I also had considerable difficulty fitting in with people, because I had only really experienced one type of “people”, and now I was thrown into the real world, where “it takes every kind of people”. So finally, dear parents, although it is admirable to want to shelter your children from some of the uglier aspects of life, please do not over-shelter your kids. A part of growing up--indeed, a vital part of “education”--is gradually being prepared for real life. Grown up life. And real life has some harsh aspects. It’s also big, diverse, multi-faceted, and often ambiguous. It is not black and white. It is not simple and reducible to an all-encompassing ideology. And if we, as adults, find ourselves thinking or even wishing that it were, perhaps it is because we still have some more schooling to go through in the school of life.
May yours and your children's be everything that it can be. Life is beautiful. Much blessings.
- Social Opportunities for Homeschoolers
This is one of many pages on the web that suggests ways to adequately socialize your homeschooled children. For additional information, a Google search for "homeschooling socialization" can be quite informative.
Mia Town on May 30, 2016:
I home educated both of my kids, but not for religious reasons. We went through a school sponsored home/school co-op so my kids were in enrichment classes with many christian fundamentalists so I have seen how isolated they can get. Unlike most religious home-schoolers, my kids were part of the choice. Each spring we evaluated our program and our lifestyle and chose what we would do for the next year. My daughter chose to do 1st grade (just the last quarter) and loved it so much she did all of 2nd as well. In 3rd it interfered with her involvement in the local drama group so we returned to the homelink program. It has always been about getting them the best education without stealing their childhood. The local school is very small and the time and funds go to kids who need to catch up, not those who start out ahead. When my kids have been in the regular program they have always been ahead of most of the kids who have been traditionally educated. As for socialization,community volunteering, scouts, karate, sports, drama, and a huge variety of other activities have kept them socially well rounded and exposed them to people of many different ages, cultures and beliefs they would not be exposed to in our mono chromatic, 2 religion (Christian and Mormon) local school. Every time I meet teens or adults who were home educated I ask for feedback on what they liked or didn't and really listen. My daughter wanted to be in band and sports, so in 5th grade she started full time public school. My son wanted to use take weight training, as well as have a broader social circle (meet more girls) so he started full time public school his sophomore year. Both are straight A students, one is in the Honor society, the other was in the gifted program until aging out. I definitely believe they got the best education they could get through home education. They have taken the school tests every year and scored in the highest percentile. Other kids are always shocked to discover they were home-schooled, because they act so "Normal". I truly think the socialization issue is particular to religious home-school families and not relevant to home education in general.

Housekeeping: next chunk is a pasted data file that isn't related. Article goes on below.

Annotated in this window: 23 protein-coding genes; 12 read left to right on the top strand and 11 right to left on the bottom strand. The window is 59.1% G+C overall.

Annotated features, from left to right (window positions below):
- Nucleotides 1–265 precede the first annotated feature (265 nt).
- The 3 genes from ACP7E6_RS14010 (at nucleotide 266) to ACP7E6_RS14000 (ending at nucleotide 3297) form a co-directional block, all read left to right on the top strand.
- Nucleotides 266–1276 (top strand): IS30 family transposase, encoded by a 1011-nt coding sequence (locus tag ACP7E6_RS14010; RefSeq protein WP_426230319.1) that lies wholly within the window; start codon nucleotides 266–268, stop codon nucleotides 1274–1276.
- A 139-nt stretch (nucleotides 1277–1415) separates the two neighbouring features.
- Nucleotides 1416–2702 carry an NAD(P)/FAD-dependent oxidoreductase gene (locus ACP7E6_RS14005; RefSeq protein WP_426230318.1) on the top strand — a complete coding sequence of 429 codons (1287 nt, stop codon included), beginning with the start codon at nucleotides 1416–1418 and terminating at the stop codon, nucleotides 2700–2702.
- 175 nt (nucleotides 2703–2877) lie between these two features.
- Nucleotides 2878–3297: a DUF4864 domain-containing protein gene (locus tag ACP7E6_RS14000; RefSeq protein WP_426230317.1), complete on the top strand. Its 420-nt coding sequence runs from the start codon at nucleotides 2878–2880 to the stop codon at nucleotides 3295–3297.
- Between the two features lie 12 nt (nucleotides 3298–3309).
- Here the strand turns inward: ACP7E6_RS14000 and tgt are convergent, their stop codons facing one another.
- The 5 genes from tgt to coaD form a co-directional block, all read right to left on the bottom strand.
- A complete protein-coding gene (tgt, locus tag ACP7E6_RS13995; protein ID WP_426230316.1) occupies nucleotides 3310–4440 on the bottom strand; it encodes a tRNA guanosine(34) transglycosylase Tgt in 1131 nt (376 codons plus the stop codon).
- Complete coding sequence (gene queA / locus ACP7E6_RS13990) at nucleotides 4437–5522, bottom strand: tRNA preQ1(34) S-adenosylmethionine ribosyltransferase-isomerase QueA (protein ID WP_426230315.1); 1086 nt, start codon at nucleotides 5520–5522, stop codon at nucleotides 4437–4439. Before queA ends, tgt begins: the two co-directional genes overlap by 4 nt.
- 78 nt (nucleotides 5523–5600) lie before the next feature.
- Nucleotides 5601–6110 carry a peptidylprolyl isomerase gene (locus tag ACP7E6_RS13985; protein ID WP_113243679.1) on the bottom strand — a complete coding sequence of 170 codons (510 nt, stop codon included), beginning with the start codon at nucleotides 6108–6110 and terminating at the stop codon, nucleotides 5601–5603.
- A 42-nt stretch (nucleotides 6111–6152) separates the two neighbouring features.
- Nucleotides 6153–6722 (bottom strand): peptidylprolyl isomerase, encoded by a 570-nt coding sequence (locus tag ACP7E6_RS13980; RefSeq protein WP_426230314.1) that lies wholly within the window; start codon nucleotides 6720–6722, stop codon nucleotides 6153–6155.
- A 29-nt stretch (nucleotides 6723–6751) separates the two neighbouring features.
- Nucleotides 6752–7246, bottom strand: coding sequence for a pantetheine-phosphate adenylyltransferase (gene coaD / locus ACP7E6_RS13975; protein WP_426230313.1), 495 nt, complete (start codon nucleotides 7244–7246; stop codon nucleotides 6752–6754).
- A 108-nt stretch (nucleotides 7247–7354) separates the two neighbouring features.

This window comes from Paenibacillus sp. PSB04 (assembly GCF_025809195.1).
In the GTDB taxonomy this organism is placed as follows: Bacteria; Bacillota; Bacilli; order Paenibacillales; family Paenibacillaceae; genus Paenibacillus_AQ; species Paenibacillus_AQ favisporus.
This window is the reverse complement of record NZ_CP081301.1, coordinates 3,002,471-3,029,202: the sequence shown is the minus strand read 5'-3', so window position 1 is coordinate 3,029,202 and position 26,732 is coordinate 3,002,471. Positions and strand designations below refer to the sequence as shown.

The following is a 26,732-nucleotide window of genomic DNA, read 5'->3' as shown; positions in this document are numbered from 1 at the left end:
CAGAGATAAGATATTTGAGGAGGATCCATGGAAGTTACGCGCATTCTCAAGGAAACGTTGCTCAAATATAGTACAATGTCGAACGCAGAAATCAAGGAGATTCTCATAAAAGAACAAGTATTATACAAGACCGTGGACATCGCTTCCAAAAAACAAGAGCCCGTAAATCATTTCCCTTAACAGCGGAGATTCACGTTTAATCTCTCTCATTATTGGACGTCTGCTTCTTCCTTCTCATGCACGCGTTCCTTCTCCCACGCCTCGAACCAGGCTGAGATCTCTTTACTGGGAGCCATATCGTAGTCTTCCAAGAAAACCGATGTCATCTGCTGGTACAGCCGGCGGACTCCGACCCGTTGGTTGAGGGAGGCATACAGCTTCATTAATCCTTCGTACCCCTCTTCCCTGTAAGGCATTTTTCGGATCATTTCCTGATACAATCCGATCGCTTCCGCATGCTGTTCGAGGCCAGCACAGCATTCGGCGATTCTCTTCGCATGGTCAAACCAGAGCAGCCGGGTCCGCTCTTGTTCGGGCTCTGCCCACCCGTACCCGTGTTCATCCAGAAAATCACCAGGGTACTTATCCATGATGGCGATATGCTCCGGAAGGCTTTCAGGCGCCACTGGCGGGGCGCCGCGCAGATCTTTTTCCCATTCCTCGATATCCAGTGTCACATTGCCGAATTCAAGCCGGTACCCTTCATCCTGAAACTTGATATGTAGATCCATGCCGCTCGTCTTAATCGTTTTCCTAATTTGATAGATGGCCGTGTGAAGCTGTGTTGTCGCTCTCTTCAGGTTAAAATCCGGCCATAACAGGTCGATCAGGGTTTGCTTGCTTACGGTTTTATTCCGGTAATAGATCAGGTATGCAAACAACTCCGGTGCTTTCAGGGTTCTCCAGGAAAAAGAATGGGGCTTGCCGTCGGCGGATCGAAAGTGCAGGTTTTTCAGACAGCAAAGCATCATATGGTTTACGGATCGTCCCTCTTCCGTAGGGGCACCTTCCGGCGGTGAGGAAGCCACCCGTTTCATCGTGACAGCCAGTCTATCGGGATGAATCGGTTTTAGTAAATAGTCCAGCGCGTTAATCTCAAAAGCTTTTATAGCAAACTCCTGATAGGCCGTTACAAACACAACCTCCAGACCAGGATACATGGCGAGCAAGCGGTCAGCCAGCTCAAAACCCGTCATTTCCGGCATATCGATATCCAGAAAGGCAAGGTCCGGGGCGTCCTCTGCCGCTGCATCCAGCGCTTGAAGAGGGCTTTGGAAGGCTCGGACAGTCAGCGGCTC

Daniella Lopez on August 02, 2012:
Thank you so much for sharing this! I too was like you, homeschooled K-12 by fundamental Christians. My siblings and I had very little social skills. When we went to college, we struggled. However, we've all managed to do okay despite all of it. I do plan on homeschooling my son, but I plan on doing it in a completely different way than that of my parents. Thanks again for sharing!
LT Wright from California on April 12, 2011:
I'm a nonreligious homeschooler. I am a strong supporter of homeschooling but strongly disagree when people use it as a means to protect their children from people who aren't like them or from ideas they don't like. That can be incredibly damaging for the child and may not properly prepare them for the real world.
hemustincrease on January 23, 2011:
Interesting to hear from a graduate homeschooler. :) I am a single parent just now, homeschooling my three children. I had the exact opposite experience in my own life. I was raised in a Christian home but sent to a public school. Bad idea! 8 hours a day in an evolutionary, humanistic establishment is not made up for with a Sunday school class once a week. I WAS socialised. But i truly don't think i was any better at 'relationships' as a result of that. I think the balance comes from encouraging home schooled children to relate with all ages under much supervision, at least initially, so that the parent can fine tune the skills! No diverse interaction provides no skills. But much interaction (often not diverse but all peers) without Godly teachers (parents) to hone and correct leaves children just as unskilled, albeit in very different visible ways.
It is certainly not my objective to raise my children to 'fit in' with unbelievers. But i DO strive to ensure that they are not naïve as to what this world is like. And i would agree that a head knowledge without any skills in relationships is going to be a heavy burden.